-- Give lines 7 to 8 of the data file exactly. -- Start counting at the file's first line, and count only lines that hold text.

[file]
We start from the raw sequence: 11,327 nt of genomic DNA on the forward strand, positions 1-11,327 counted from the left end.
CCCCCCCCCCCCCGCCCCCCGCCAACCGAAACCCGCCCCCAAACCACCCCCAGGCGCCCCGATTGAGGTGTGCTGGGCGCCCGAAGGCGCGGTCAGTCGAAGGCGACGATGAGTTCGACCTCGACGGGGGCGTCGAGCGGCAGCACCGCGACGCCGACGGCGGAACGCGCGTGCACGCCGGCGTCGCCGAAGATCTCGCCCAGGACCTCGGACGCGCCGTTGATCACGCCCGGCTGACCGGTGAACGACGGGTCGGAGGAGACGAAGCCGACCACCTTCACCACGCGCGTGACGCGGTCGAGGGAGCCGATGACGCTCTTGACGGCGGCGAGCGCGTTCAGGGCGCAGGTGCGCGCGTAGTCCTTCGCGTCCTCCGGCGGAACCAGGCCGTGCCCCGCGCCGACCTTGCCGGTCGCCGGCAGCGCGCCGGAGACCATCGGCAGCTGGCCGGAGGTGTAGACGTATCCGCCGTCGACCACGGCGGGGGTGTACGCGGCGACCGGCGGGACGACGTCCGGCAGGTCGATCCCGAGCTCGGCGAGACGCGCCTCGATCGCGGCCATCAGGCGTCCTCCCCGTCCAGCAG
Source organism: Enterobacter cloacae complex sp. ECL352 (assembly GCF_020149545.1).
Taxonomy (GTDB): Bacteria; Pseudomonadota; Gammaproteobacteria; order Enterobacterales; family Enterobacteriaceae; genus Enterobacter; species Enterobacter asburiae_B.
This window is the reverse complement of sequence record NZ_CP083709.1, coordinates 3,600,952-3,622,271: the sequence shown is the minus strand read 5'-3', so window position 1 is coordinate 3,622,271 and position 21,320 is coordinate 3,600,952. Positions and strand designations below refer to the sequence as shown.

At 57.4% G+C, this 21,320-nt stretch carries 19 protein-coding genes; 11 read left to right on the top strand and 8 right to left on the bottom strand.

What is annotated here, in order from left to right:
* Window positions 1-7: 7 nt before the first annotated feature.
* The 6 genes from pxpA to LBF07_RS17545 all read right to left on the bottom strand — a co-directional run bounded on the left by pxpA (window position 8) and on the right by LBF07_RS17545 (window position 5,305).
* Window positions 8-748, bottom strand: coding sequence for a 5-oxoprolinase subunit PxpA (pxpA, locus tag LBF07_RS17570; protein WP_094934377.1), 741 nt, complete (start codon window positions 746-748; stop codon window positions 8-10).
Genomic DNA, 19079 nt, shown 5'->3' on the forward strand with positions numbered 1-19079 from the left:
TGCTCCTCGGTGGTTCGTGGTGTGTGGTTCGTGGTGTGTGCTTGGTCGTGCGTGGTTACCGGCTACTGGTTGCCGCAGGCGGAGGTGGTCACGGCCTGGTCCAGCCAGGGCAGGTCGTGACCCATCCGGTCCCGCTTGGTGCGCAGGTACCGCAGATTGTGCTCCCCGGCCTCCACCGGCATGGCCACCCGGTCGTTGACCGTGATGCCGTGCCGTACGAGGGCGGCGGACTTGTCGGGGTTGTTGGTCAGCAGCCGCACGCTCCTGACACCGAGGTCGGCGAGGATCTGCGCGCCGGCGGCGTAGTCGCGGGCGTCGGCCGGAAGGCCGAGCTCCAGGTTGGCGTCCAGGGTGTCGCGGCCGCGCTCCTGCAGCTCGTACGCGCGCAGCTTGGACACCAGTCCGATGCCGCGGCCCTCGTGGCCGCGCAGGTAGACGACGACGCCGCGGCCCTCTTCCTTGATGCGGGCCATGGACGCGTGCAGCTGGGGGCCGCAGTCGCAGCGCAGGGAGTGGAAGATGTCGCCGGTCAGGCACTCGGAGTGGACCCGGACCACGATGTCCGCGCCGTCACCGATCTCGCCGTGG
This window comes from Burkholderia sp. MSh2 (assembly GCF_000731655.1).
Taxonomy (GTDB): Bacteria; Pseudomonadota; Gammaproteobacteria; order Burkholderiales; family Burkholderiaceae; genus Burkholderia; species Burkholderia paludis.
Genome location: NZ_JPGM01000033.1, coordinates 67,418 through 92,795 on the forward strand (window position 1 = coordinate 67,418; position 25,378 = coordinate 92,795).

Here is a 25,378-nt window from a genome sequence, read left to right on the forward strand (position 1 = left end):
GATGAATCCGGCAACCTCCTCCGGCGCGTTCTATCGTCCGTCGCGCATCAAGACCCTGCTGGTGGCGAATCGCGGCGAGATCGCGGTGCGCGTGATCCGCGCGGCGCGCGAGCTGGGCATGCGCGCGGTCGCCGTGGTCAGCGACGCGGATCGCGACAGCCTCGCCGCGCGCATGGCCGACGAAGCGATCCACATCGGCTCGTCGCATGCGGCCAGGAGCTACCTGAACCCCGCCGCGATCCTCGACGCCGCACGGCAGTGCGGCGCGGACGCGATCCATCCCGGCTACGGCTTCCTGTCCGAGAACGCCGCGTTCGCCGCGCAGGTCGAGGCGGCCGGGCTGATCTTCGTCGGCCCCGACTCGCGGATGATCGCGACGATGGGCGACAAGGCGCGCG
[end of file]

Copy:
What is annotated here, in order from left to right:
* Window positions 1-7: 7 nt before the first annotated feature.